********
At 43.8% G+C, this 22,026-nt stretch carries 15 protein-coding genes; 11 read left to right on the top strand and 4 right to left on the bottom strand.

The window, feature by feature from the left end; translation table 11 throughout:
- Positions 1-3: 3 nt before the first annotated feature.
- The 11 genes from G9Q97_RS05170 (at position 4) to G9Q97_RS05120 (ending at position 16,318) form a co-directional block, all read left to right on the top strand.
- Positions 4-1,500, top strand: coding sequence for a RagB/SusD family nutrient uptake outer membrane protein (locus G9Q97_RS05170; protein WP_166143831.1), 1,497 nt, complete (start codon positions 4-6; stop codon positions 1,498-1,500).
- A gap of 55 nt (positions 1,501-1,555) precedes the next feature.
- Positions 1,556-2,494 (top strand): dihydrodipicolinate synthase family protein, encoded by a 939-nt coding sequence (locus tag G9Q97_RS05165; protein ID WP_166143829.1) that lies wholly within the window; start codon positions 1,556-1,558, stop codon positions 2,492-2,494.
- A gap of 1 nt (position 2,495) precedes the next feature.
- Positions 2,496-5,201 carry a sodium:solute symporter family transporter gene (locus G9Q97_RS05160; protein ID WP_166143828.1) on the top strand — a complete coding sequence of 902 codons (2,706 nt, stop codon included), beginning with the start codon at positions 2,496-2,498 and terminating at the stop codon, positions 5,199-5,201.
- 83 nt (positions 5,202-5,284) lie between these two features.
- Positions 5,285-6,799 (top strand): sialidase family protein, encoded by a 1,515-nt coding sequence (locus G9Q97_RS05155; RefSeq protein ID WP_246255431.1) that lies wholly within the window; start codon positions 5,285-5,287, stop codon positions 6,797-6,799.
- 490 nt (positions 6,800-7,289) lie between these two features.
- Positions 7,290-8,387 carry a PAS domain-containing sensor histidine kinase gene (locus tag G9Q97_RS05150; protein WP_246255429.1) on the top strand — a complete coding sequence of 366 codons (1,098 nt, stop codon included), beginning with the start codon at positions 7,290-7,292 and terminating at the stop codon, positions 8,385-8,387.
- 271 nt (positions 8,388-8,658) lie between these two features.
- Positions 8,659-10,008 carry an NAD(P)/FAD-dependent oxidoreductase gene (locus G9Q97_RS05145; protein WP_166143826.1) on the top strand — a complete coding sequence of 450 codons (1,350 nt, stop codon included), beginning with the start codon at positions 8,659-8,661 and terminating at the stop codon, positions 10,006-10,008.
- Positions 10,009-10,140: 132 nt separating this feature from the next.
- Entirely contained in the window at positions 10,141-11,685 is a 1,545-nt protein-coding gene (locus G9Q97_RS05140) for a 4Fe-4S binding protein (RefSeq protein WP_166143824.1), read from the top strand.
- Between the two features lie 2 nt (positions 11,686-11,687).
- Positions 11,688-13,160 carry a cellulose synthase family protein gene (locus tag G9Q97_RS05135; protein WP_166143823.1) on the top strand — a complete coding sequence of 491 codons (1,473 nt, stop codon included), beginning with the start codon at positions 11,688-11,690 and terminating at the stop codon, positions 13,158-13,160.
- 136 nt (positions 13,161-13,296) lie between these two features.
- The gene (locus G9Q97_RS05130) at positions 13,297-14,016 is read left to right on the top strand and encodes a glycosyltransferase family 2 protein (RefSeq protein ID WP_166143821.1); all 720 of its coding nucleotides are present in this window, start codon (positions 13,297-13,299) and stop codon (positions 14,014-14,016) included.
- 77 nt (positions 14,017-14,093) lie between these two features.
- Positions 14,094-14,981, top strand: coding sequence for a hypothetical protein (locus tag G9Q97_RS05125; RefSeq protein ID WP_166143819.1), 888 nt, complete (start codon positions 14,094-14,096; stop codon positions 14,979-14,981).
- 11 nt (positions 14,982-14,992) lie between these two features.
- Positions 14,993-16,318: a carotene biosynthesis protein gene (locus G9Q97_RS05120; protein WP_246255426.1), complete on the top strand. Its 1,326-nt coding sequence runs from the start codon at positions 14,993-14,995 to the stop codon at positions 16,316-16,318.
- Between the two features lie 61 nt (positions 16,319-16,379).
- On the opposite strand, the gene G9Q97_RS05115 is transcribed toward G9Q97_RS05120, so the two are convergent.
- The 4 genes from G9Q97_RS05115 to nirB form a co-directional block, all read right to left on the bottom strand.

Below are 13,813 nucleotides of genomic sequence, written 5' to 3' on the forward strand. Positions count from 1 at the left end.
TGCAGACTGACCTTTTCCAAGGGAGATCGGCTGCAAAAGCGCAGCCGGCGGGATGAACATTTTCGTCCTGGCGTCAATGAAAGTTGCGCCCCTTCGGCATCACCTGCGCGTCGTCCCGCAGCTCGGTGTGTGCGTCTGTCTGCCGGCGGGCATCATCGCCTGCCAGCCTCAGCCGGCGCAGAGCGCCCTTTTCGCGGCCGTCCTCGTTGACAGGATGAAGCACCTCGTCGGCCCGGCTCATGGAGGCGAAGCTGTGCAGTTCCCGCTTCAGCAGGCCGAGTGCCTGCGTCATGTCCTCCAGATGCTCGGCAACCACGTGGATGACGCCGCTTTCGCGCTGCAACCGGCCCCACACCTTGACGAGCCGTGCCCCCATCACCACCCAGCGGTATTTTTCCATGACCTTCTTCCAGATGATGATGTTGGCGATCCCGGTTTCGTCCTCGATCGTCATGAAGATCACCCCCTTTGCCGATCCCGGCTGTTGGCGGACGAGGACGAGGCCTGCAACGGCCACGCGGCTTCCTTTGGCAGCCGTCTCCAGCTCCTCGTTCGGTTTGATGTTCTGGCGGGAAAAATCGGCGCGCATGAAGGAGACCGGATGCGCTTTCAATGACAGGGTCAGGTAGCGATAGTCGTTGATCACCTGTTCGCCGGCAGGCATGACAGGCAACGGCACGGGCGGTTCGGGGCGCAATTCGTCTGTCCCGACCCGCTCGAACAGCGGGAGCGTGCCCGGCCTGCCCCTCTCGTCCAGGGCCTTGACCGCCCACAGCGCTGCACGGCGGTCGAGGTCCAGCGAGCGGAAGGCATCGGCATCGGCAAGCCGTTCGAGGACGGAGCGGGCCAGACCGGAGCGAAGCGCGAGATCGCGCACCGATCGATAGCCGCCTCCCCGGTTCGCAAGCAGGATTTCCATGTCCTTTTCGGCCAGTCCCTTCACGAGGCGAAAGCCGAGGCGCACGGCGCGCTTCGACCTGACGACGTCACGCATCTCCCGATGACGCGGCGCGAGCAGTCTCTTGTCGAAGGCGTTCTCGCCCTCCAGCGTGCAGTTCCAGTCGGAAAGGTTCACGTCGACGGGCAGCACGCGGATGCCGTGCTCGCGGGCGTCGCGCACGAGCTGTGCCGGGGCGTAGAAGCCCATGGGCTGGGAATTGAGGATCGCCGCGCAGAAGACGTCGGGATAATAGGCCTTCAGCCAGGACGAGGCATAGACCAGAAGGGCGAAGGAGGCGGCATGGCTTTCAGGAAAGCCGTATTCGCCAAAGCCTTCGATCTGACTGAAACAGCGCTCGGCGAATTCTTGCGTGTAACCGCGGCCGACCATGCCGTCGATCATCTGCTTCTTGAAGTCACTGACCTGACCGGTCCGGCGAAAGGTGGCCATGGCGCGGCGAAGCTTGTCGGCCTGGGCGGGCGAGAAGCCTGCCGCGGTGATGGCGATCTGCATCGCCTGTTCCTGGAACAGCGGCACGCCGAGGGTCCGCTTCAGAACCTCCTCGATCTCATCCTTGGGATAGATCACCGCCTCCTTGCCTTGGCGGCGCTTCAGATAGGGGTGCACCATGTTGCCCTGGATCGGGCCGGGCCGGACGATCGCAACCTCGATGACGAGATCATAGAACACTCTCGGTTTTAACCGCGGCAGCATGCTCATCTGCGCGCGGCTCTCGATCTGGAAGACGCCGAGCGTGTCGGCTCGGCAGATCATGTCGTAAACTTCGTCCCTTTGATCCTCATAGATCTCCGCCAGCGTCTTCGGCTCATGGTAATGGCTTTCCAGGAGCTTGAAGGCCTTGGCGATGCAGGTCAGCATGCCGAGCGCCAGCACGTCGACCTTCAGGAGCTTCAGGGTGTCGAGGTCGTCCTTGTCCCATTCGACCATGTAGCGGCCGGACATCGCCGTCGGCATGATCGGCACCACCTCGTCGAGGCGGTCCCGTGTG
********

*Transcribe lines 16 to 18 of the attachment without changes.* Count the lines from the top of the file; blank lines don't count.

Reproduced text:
- Positions 10,009-10,140: 132 nt separating this feature from the next.
- Entirely contained in the window at positions 10,141-11,685 is a 1,545-nt protein-coding gene (locus G9Q97_RS05140) for a 4Fe-4S binding protein (RefSeq protein WP_166143824.1), read from the top strand.
- Between the two features lie 2 nt (positions 11,686-11,687).